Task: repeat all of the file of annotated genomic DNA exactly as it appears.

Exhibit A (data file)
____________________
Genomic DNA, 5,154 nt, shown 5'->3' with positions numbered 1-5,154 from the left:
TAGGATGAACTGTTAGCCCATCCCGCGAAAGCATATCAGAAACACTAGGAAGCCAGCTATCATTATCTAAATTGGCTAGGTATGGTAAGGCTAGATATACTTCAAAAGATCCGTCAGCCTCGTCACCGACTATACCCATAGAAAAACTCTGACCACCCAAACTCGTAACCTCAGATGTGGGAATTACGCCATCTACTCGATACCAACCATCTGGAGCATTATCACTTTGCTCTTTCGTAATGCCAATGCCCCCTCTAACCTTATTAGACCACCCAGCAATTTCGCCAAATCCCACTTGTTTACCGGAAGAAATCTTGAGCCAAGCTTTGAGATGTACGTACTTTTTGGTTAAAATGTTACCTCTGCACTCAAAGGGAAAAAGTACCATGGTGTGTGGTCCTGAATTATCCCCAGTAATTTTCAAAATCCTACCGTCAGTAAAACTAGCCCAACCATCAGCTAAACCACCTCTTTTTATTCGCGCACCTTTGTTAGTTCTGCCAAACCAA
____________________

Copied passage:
Genomic DNA, 5,154 nt, shown 5'->3' with positions numbered 1-5,154 from the left:
TAGGATGAACTGTTAGCCCATCCCGCGAAAGCATATCAGAAACACTAGGAAGCCAGCTATCATTATCTAAATTGGCTAGGTATGGTAAGGCTAGATATACTTCAAAAGATCCGTCAGCCTCGTCACCGACTATACCCATAGAAAAACTCTGACCACCCAAACTCGTAACCTCAGATGTGGGAATTACGCCATCTACTCGATACCAACCATCTGGAGCATTATCACTTTGCTCTTTCGTAATGCCAATGCCCCCTCTAACCTTATTAGACCACCCAGCAATTTCGCCAAATCCCACTTGTTTACCGGAAGAAATCTTGAGCCAAGCTTTGAGATGTACGTACTTTTTGGTTAAAATGTTACCTCTGCACTCAAAGGGAAAAAGTACCATGGTGTGTGGTCCTGAATTATCCCCAGTAATTTTCAAAATCCTACCGTCAGTAAAACTAGCCCAACCATCAGCTAAACCACCTCTTTTTATTCGCGCACCTTTGTTAGTTCTGCCAAACCAA